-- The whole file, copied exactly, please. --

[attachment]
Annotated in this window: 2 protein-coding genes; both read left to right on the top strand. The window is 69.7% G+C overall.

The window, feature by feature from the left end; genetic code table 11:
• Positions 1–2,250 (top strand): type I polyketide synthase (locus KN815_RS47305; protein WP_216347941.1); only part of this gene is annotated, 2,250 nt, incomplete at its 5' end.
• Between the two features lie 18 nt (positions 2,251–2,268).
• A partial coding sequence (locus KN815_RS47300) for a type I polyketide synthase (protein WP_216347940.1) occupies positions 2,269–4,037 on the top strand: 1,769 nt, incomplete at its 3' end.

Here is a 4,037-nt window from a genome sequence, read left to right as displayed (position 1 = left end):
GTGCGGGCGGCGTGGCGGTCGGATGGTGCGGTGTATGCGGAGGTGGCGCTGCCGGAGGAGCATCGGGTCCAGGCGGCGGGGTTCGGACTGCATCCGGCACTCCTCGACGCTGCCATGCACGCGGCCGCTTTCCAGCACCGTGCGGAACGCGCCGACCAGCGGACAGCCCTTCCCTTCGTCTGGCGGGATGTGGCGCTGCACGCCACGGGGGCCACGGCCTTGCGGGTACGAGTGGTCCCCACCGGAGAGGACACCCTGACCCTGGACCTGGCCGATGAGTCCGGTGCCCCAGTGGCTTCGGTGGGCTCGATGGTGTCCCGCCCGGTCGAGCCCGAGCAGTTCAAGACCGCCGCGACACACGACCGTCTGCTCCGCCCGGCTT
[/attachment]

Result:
Annotated in this window: 2 protein-coding genes; both read left to right on the top strand. The window is 69.7% G+C overall.

The window, feature by feature from the left end; genetic code table 11:
• Positions 1–2,250 (top strand): type I polyketide synthase (locus KN815_RS47305; protein WP_216347941.1); only part of this gene is annotated, 2,250 nt, incomplete at its 5' end.
• Between the two features lie 18 nt (positions 2,251–2,268).
• A partial coding sequence (locus KN815_RS47300) for a type I polyketide synthase (protein WP_216347940.1) occupies positions 2,269–4,037 on the top strand: 1,769 nt, incomplete at its 3' end.

Here is a 4,037-nt window from a genome sequence, read left to right as displayed (position 1 = left end):
GTGCGGGCGGCGTGGCGGTCGGATGGTGCGGTGTATGCGGAGGTGGCGCTGCCGGAGGAGCATCGGGTCCAGGCGGCGGGGTTCGGACTGCATCCGGCACTCCTCGACGCTGCCATGCACGCGGCCGCTTTCCAGCACCGTGCGGAACGCGCCGACCAGCGGACAGCCCTTCCCTTCGTCTGGCGGGATGTGGCGCTGCACGCCACGGGGGCCACGGCCTTGCGGGTACGAGTGGTCCCCACCGGAGAGGACACCCTGACCCTGGACCTGGCCGATGAGTCCGGTGCCCCAGTGGCTTCGGTGGGCTCGATGGTGTCCCGCCCGGTCGAGCCCGAGCAGTTCAAGACCGCCGCGACACACGACCGTCTGCTCCGCCCGGCTT